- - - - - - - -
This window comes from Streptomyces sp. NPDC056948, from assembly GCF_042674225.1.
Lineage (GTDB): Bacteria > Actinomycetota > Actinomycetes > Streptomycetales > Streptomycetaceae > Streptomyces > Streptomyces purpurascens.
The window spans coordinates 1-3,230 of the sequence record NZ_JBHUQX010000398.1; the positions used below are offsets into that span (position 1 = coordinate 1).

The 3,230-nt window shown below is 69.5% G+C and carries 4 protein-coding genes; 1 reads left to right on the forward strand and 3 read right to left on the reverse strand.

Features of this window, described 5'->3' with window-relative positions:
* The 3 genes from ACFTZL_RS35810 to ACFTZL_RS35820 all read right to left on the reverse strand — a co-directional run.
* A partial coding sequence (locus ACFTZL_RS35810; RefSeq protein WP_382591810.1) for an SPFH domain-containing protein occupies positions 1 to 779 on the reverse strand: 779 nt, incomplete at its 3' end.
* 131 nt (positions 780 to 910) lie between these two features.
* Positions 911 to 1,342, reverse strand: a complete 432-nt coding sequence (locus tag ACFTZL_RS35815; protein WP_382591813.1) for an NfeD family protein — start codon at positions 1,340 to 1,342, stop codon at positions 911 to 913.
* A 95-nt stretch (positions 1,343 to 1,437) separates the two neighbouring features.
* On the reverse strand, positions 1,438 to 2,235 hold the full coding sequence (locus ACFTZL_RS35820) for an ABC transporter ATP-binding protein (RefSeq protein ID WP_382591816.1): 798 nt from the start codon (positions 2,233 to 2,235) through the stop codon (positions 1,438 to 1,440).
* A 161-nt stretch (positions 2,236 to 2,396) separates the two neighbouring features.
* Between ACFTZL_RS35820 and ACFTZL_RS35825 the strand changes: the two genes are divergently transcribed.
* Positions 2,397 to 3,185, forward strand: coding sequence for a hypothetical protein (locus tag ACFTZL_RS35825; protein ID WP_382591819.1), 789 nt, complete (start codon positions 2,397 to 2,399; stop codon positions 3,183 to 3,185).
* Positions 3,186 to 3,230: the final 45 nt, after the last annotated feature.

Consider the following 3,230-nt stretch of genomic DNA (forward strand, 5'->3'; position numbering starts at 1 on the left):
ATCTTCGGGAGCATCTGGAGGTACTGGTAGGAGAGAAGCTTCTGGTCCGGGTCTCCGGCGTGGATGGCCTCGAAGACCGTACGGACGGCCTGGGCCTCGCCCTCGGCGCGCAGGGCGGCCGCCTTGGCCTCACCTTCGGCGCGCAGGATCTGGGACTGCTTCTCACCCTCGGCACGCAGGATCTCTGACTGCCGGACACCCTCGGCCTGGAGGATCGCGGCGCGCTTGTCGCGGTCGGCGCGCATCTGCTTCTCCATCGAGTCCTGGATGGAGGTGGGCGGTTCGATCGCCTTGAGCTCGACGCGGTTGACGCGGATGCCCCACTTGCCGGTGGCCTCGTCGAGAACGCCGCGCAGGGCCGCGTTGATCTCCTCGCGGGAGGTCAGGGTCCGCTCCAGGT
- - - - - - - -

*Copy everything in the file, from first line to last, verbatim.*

This window comes from Streptomyces sp. NPDC056948, from assembly GCF_042674225.1.
Lineage (GTDB): Bacteria > Actinomycetota > Actinomycetes > Streptomycetales > Streptomycetaceae > Streptomyces > Streptomyces purpurascens.
The window spans coordinates 1-3,230 of the sequence record NZ_JBHUQX010000398.1; the positions used below are offsets into that span (position 1 = coordinate 1).

The 3,230-nt window shown below is 69.5% G+C and carries 4 protein-coding genes; 1 reads left to right on the forward strand and 3 read right to left on the reverse strand.

Features of this window, described 5'->3' with window-relative positions:
* The 3 genes from ACFTZL_RS35810 to ACFTZL_RS35820 all read right to left on the reverse strand — a co-directional run.
* A partial coding sequence (locus ACFTZL_RS35810; RefSeq protein WP_382591810.1) for an SPFH domain-containing protein occupies positions 1 to 779 on the reverse strand: 779 nt, incomplete at its 3' end.
* 131 nt (positions 780 to 910) lie between these two features.
* Positions 911 to 1,342, reverse strand: a complete 432-nt coding sequence (locus tag ACFTZL_RS35815; protein WP_382591813.1) for an NfeD family protein — start codon at positions 1,340 to 1,342, stop codon at positions 911 to 913.
* A 95-nt stretch (positions 1,343 to 1,437) separates the two neighbouring features.
* On the reverse strand, positions 1,438 to 2,235 hold the full coding sequence (locus ACFTZL_RS35820) for an ABC transporter ATP-binding protein (RefSeq protein ID WP_382591816.1): 798 nt from the start codon (positions 2,233 to 2,235) through the stop codon (positions 1,438 to 1,440).
* A 161-nt stretch (positions 2,236 to 2,396) separates the two neighbouring features.
* Between ACFTZL_RS35820 and ACFTZL_RS35825 the strand changes: the two genes are divergently transcribed.
* Positions 2,397 to 3,185, forward strand: coding sequence for a hypothetical protein (locus tag ACFTZL_RS35825; protein ID WP_382591819.1), 789 nt, complete (start codon positions 2,397 to 2,399; stop codon positions 3,183 to 3,185).
* Positions 3,186 to 3,230: the final 45 nt, after the last annotated feature.

Consider the following 3,230-nt stretch of genomic DNA (forward strand, 5'->3'; position numbering starts at 1 on the left):
ATCTTCGGGAGCATCTGGAGGTACTGGTAGGAGAGAAGCTTCTGGTCCGGGTCTCCGGCGTGGATGGCCTCGAAGACCGTACGGACGGCCTGGGCCTCGCCCTCGGCGCGCAGGGCGGCCGCCTTGGCCTCACCTTCGGCGCGCAGGATCTGGGACTGCTTCTCACCCTCGGCACGCAGGATCTCTGACTGCCGGACACCCTCGGCCTGGAGGATCGCGGCGCGCTTGTCGCGGTCGGCGCGCATCTGCTTCTCCATCGAGTCCTGGATGGAGGTGGGCGGTTCGATCGCCTTGAGCTCGACGCGGTTGACGCGGATGCCCCACTTGCCGGTGGCCTCGTCGAGAACGCCGCGCAGGGCCGCGTTGATCTCCTCGCGGGAGGTCAGGGTCCGCTCCAGGT